You wake up every day and every time you open your e-mail box there is a bold notice: YAHOO ACCOUNT VERIFICATION ALERT! asking you to verify your account name and password, age, and country.
The e-mail, written with clear instructions and guidelines says you should fill in a form and that if you don’t respond in 24 hours; your e-mail account would be deleted for security reasons.
This is because there is congestion on the Yahoo servers and that all unused Yahoo accounts would be shut down.
You panic because you use your Yahoo account for business or academic purposes and thereafter because of the fear you submit your details including (most importantly) your password.
A few minutes or days later you can no longer access your account. It has been blocked!
All of a sudden all your contacts, the ones in your address book are receiving e-mails allegedly from your blocked address, either asking for money, or luring them into unfamiliar business dealings that you probably don’t know about.
Doesn’t this sound like a familiar story? Have any of you or your colleagues had this experience?
This story might sound like a narrative from a sci-fi movie. However, it is based on a true story and many are still getting familiar with it. The Yahoo Verification e-mail if anyone bothers to scrutinise it lacks validity in presentation and no one should pay much attention to it.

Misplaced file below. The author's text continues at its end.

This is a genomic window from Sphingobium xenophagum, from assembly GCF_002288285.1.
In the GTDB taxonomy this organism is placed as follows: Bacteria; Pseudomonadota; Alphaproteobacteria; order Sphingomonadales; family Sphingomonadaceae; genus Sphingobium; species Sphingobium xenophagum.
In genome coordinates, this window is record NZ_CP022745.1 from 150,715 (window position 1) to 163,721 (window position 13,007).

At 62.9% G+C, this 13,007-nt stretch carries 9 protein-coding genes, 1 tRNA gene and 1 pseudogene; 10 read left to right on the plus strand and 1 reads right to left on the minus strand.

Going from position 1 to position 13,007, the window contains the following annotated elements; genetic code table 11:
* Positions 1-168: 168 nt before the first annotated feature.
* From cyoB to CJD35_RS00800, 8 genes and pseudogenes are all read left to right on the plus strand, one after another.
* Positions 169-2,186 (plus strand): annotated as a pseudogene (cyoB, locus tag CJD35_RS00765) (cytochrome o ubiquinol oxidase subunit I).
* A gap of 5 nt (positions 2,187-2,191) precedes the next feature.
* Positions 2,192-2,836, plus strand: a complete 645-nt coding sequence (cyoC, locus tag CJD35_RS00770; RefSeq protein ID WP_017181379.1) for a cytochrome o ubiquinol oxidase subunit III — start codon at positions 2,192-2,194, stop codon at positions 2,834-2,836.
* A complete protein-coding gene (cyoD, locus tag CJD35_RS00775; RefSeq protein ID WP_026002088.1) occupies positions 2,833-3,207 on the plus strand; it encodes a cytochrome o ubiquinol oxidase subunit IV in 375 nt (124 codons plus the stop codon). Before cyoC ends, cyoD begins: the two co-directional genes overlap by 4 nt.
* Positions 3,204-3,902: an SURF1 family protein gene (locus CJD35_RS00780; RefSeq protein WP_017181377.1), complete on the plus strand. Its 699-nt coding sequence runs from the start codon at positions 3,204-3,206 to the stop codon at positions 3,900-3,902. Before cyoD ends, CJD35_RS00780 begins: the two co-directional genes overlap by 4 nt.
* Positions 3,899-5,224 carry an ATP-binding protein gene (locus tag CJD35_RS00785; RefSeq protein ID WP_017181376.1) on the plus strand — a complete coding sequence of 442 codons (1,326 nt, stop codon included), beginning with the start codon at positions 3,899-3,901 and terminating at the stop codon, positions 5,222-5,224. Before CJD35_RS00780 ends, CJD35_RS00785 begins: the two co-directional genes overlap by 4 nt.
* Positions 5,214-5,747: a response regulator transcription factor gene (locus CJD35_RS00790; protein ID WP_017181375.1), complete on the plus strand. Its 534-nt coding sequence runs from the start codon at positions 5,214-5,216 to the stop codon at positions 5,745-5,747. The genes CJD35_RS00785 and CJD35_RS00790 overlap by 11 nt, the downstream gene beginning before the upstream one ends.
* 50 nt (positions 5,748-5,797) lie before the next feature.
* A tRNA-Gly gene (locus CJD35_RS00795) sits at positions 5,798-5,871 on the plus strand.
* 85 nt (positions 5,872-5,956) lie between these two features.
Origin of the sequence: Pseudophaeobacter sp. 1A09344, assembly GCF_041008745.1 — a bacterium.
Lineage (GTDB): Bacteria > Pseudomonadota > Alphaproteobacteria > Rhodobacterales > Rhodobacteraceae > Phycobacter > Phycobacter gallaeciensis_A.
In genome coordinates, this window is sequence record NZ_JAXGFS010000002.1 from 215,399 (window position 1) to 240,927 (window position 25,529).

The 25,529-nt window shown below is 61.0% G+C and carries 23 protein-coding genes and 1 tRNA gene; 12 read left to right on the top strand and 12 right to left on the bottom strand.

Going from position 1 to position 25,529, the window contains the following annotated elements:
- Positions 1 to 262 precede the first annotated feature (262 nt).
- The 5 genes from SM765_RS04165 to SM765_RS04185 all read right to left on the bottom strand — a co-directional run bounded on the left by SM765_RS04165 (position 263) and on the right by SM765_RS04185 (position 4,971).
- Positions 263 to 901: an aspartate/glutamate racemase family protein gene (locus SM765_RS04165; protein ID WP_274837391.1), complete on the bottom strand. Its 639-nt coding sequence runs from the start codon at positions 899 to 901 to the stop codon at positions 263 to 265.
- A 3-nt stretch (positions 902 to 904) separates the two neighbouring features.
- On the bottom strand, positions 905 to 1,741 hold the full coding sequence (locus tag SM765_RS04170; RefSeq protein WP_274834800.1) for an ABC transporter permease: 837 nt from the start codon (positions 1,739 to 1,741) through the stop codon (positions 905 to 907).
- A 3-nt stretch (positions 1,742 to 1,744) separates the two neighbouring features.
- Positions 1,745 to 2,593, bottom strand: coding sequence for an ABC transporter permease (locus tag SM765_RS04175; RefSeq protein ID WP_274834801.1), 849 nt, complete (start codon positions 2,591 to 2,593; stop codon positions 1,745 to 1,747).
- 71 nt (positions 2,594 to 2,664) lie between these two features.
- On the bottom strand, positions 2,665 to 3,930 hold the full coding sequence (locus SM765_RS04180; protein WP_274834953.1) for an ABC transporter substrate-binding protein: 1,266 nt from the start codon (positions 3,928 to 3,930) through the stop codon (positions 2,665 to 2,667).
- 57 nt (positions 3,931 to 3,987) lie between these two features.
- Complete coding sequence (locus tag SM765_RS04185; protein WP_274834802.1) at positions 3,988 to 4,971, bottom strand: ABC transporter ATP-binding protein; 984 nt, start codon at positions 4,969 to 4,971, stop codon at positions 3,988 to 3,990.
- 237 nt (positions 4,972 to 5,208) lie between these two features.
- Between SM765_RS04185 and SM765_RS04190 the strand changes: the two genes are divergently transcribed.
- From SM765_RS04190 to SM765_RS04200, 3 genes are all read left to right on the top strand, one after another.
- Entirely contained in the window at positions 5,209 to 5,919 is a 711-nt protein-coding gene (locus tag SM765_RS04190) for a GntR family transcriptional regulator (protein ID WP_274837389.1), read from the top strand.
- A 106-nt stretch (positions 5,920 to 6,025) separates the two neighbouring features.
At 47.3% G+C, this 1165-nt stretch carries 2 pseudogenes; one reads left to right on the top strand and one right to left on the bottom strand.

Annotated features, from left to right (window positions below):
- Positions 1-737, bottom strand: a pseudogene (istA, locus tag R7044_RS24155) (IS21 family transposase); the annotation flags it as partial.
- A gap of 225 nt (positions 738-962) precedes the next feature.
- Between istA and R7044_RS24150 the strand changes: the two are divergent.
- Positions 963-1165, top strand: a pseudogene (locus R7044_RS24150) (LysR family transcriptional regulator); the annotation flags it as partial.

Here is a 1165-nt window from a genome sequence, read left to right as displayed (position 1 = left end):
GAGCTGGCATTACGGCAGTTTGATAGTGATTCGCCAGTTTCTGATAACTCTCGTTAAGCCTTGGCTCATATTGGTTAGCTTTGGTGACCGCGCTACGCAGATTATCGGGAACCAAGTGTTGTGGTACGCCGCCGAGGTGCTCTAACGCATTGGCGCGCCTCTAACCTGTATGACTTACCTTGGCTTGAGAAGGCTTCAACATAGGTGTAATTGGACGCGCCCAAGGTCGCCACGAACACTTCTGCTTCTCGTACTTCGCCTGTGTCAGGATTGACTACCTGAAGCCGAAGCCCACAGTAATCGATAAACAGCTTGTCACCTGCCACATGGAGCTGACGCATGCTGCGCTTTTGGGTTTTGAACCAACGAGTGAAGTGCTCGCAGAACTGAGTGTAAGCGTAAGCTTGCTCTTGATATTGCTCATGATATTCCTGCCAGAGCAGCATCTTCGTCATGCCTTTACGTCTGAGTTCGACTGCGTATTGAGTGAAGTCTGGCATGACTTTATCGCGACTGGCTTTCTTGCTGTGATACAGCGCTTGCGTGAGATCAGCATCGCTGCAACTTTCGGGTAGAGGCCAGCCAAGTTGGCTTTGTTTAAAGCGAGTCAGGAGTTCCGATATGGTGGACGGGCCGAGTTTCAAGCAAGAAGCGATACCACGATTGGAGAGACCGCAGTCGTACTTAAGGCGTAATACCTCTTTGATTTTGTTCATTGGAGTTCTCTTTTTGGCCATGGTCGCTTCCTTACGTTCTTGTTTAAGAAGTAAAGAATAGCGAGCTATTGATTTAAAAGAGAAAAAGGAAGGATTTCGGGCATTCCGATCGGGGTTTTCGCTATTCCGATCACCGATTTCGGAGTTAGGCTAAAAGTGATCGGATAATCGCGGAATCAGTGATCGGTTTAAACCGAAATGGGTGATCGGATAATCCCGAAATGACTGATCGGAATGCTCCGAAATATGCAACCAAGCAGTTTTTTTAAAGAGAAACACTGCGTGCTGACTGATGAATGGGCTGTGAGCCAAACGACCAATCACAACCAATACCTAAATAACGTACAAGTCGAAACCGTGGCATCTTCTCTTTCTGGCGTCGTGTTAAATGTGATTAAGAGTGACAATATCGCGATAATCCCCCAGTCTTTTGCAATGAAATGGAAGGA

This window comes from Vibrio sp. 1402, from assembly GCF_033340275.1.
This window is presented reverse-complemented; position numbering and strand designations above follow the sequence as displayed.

This is a form of spam called spoofing or phishing (fishing). The author of verification e-mail want you to be scared enough to give them all your personal information, then they have your email account, your bank account, your credit cards…etc.
The authors are highly well knowledgeable about how the internet works.
Many of them are web programmers. They write small programmes (Internet robots) which they upload on the world wide wed (which we commonly know as the Internet.)
These small programmes run through all Internet web-pages (with instructions) and picks up web addressed. In this case the small programme is written in a way that it is instructed to pick yahoo addresses. That is how your address is found.
Yahoo would never ask you to email them your password. If it must, it would so from the company website itself, and there should not be a link in the verification email, but only instructions to put yahoo.com in your URL bar.
So if you are not yet a victim of this YAHOO ACCOUNT VERIFICATION ALERT! E-mail and you receive it in future, it is a hoax. Just ignore it before you loose you account.